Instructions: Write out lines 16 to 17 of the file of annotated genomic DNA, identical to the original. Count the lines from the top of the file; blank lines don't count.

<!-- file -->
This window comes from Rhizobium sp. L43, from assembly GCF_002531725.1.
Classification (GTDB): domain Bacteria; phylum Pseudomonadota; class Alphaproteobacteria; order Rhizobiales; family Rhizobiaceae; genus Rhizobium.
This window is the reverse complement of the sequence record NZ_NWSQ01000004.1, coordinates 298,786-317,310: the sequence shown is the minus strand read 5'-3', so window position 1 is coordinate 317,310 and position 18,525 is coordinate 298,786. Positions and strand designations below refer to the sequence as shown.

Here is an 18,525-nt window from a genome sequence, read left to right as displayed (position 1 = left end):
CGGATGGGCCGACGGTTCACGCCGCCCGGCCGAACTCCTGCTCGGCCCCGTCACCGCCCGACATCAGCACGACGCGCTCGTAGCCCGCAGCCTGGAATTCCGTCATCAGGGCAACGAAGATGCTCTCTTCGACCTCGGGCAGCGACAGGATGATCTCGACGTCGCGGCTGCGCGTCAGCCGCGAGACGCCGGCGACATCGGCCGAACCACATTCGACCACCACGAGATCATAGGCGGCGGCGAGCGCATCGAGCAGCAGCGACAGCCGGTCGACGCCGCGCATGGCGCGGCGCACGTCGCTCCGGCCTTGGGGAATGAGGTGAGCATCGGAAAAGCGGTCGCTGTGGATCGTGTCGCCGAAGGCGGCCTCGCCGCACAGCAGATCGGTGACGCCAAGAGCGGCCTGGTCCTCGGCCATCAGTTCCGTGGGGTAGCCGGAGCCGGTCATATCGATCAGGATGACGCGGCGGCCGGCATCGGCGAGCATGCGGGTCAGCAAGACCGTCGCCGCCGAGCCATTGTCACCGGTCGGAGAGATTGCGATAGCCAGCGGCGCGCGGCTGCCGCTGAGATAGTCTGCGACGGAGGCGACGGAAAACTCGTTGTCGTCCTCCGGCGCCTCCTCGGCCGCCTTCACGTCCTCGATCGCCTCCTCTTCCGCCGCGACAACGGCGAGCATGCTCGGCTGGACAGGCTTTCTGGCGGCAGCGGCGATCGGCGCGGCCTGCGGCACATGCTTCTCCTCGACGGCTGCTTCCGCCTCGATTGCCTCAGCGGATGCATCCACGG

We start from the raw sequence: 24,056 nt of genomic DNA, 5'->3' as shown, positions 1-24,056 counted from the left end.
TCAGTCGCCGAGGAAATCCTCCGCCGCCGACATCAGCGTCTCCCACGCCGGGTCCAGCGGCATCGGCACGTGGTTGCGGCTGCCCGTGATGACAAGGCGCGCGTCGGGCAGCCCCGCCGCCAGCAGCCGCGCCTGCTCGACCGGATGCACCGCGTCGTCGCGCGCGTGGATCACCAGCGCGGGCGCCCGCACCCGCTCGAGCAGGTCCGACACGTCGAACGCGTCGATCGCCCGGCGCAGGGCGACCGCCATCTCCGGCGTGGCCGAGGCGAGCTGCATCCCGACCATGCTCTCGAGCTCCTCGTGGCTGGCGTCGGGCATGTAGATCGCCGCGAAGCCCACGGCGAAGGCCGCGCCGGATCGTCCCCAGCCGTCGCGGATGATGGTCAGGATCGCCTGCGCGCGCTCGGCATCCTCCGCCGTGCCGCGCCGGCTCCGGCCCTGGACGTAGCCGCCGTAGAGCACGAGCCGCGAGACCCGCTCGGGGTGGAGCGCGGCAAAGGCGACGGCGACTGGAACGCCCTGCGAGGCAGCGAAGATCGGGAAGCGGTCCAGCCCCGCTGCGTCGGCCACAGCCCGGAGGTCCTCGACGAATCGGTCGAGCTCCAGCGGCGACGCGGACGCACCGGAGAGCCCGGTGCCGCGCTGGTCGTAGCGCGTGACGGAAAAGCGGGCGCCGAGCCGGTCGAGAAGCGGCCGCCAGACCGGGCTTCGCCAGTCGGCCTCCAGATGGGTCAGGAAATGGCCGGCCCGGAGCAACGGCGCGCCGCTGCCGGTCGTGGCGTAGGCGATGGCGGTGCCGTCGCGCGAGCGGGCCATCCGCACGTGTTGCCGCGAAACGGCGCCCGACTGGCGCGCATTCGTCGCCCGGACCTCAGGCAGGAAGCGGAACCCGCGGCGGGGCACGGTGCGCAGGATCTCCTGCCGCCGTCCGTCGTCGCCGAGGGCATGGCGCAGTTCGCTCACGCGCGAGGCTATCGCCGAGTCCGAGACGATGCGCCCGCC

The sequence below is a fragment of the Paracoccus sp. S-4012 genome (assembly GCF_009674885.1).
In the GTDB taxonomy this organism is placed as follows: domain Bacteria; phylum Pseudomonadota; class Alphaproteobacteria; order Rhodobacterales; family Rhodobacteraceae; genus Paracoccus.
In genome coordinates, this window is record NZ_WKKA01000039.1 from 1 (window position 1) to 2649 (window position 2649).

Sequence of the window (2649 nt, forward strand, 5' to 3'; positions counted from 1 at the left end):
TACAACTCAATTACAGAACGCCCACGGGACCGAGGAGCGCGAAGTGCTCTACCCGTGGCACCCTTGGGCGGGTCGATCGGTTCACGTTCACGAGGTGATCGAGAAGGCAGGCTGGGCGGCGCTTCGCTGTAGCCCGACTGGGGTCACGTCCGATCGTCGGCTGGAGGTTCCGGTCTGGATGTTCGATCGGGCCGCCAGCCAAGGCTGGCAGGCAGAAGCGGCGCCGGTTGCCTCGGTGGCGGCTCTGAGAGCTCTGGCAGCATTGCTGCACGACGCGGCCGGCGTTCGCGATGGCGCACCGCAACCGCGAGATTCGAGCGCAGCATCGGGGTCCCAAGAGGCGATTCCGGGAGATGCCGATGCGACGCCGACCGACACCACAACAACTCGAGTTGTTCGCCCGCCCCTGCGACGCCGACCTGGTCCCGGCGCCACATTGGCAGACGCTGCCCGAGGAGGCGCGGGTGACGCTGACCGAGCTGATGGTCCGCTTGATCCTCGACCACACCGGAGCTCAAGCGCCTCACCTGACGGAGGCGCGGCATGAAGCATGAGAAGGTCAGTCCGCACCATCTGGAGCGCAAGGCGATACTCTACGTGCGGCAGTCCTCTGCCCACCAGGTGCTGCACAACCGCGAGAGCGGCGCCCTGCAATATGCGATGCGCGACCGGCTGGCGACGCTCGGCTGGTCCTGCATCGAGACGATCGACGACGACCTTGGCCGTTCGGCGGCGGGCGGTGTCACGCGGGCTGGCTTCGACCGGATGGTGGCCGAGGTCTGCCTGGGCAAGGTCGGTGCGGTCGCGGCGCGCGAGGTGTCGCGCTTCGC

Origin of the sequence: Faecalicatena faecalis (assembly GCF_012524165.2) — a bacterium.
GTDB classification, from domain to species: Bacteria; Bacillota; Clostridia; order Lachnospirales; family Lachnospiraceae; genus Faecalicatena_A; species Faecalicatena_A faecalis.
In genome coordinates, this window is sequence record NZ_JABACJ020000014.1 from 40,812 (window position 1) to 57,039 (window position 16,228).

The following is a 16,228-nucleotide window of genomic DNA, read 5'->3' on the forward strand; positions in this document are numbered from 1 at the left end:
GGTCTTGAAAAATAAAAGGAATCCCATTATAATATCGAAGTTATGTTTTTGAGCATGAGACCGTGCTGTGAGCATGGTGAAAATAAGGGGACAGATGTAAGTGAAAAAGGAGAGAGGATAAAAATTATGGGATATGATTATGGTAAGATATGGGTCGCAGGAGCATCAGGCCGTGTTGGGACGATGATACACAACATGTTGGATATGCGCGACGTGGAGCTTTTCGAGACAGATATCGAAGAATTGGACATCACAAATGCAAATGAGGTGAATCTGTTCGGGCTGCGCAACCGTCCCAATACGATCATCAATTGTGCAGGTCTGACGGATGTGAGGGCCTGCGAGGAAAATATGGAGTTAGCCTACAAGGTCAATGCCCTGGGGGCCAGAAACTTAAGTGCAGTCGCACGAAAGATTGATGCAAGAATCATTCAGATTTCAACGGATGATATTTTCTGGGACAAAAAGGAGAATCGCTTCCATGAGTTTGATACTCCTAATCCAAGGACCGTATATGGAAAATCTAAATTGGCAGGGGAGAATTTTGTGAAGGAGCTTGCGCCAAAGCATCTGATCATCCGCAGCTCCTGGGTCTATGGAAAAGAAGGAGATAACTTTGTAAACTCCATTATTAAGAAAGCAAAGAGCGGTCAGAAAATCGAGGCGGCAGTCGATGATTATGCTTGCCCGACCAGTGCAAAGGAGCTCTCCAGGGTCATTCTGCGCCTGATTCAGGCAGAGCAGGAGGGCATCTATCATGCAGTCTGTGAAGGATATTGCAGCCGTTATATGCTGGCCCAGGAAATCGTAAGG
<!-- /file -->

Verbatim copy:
The following is a 16,228-nucleotide window of genomic DNA, read 5'->3' on the forward strand; positions in this document are numbered from 1 at the left end:
GGTCTTGAAAAATAAAAGGAATCCCATTATAATATCGAAGTTATGTTTTTGAGCATGAGACCGTGCTGTGAGCATGGTGAAAATAAGGGGACAGATGTAAGTGAAAAAGGAGAGAGGATAAAAATTATGGGATATGATTATGGTAAGATATGGGTCGCAGGAGCATCAGGCCGTGTTGGGACGATGATACACAACATGTTGGATATGCGCGACGTGGAGCTTTTCGAGACAGATATCGAAGAATTGGACATCACAAATGCAAATGAGGTGAATCTGTTCGGGCTGCGCAACCGTCCCAATACGATCATCAATTGTGCAGGTCTGACGGATGTGAGGGCCTGCGAGGAAAATATGGAGTTAGCCTACAAGGTCAATGCCCTGGGGGCCAGAAACTTAAGTGCAGTCGCACGAAAGATTGATGCAAGAATCATTCAGATTTCAACGGATGATATTTTCTGGGACAAAAAGGAGAATCGCTTCCATGAGTTTGATACTCCTAATCCAAGGACCGTATATGGAAAATCTAAATTGGCAGGGGAGAATTTTGTGAAGGAGCTTGCGCCAAAGCATCTGATCATCCGCAGCTCCTGGGTCTATGGAAAAGAAGGAGATAACTTTGTAAACTCCATTATTAAGAAAGCAAAGAGCGGTCAGAAAATCGAGGCGGCAGTCGATGATTATGCTTGCCCGACCAGTGCAAAGGAGCTCTCCAGGGTCATTCTGCGCCTGATTCAGGCAGAGCAGGAGGGCATCTATCATGCAGTCTGTGAAGGATATTGCAGCCGTTATATGCTGGCCCAGGAAATCGTAAGG